And here's something for this blog, a fort called El Castillo de San José, which guarded the approach to the port of Arrecife. It was built between 1776 and 1779. The whole island is dotted with forts to protect the various harbors from pirates and rival powers such as the British.

A combination double-header outhouse and gun turret. The soldiers were apparently not shy, or just lonely.

This particular fort was actually built in a time of relative peace as a make-work project for the islanders, who were going through tough economic times thanks to a drought and a volcanic eruption that ruined the crops. Thus it earned the name Fortaleza del Hambre (Hunger Fortress).

It now houses a contemporary art museum and a cool restaurant/bar that retains its 1970s decor.

The restaurant gives a fine view of the fishing port.
The original Seventies interior is intact.
Even the stairs to the bathroom are groovy!

Wednesday, 5 July 2017

The Last Hotel Room is on sale for 99 cents

Kindle Press is promoting the electronic edition of my novel, The Last Hotel Room, for 99 cents from July 5-11 in the Amazon US store only.

It deals with the Syrian refugee crisis and an American who breaks out of his self-pity and apathy to try and help. I wrote it to be timely and political, and never thought it would get as timely and political as this! Please share. A portion of my royalties goes to Syrian refugees.

Check out the Kindle page and you'll see that several Kindle Press reader favorites are on sale during this period, so look through them and gather up some great reading!

And a big thank you to all who voted for it during the Kindle Scout competition. You rock!

Monday, 3 July 2017

Back From Vacation and Back To Work


For the last eight days I've been doing something rare for me--nothing! I went on a vacation to Lanzarote in the Canary Islands to see some of my in-laws and the World's Coolest Nephew. This wasn't one of my usual research/writing trips, but an actual vacation where I didn't write for a full eight days, the longest I've gone without writing in I don't know how long. The last time I took an actual vacation was five years ago when I spent a long weekend in Wales.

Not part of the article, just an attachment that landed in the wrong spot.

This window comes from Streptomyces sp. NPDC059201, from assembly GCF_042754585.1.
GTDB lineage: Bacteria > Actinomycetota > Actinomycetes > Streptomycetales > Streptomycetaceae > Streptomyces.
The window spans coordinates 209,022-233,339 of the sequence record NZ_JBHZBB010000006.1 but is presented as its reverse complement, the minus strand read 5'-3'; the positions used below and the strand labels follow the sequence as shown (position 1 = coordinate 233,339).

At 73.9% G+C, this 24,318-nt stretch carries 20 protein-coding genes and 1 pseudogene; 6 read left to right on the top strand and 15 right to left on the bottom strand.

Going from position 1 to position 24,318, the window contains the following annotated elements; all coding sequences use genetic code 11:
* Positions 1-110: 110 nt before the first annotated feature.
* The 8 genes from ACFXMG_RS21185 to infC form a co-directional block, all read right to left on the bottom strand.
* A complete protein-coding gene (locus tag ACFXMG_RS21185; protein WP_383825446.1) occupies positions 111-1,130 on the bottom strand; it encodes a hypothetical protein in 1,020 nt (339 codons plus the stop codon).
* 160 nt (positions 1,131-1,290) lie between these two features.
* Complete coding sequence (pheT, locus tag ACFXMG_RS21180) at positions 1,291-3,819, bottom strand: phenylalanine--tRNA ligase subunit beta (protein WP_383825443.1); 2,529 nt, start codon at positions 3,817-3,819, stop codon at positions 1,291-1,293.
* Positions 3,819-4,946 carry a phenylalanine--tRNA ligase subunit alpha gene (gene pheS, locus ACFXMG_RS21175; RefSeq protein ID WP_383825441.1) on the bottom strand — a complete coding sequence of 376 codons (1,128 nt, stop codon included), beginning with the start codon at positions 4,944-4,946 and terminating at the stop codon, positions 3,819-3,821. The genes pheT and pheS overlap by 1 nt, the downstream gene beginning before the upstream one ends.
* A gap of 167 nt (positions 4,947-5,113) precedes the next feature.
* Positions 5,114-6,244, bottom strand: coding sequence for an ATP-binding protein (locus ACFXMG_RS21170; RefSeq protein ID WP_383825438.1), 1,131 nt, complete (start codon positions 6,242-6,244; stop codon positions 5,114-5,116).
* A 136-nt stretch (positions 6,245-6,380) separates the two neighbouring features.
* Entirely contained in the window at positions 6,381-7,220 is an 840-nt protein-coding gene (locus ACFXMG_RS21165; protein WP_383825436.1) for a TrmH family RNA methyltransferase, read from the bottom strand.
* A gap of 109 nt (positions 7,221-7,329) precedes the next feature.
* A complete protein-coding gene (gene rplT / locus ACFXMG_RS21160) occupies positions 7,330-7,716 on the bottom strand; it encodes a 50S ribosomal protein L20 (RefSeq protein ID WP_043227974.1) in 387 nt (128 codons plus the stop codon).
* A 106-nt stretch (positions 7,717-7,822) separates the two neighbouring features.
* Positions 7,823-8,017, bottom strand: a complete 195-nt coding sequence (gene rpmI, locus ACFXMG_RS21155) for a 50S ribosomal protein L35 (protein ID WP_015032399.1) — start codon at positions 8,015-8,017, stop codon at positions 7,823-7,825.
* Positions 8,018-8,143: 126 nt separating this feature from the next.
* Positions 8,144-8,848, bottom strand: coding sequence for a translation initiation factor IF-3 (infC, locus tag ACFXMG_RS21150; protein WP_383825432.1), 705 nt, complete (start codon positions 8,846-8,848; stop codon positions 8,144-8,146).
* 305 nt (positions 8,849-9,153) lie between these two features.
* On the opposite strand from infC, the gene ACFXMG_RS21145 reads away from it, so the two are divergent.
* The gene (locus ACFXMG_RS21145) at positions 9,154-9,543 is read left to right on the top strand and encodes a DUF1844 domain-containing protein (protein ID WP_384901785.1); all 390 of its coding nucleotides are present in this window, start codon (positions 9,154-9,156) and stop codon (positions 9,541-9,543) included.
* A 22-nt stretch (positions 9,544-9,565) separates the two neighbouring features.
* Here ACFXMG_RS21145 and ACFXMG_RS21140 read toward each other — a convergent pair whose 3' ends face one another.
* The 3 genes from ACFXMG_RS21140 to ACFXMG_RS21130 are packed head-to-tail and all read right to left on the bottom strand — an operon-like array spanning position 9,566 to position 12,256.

It was refreshing, and now I'm back in Spain and back to work. Lots more ghostwriting, plus working on the fourth Toxic World post-apocalyptic novel, and another project I'll talk about in a later post. Lanzarote was tons of fun, but it's good to be back!

What have you been up to so far this summer?

Friday, 2 June 2017

Military History Photo Friday: Sixteenth Century Ivory Powder Horns


Sometimes even the most common objects can be turned into works of art. Here are some powder horns from the sixteenth century, intricately carved in ivory. This was the age of wheellock firearms, and these powder horns, used to hold gunpowder, would have been carried by the nobility on hunting expeditions. Common soldiers had to settle for more basic models.


I discovered these beauties at the Museo Lazaro Galdiano here in Madrid, the same place I saw that amazing roll top desk from my last post. They have a large collection of art, arms and armor, sculpture, even retro toys!

To see more of the museum's collection, check out my post on the Black Gate blog on the Museo Lazaro Galdiano.

This one seems to have been carved out of an animal leg bone. Nothing went to waste in those days!

Looking for more from Sean McLachlan? He also hangs out on the Civil War Horror blog, where he focuses on Civil War and Wild West history.

You can also find him on his Twitter feed and Facebook page.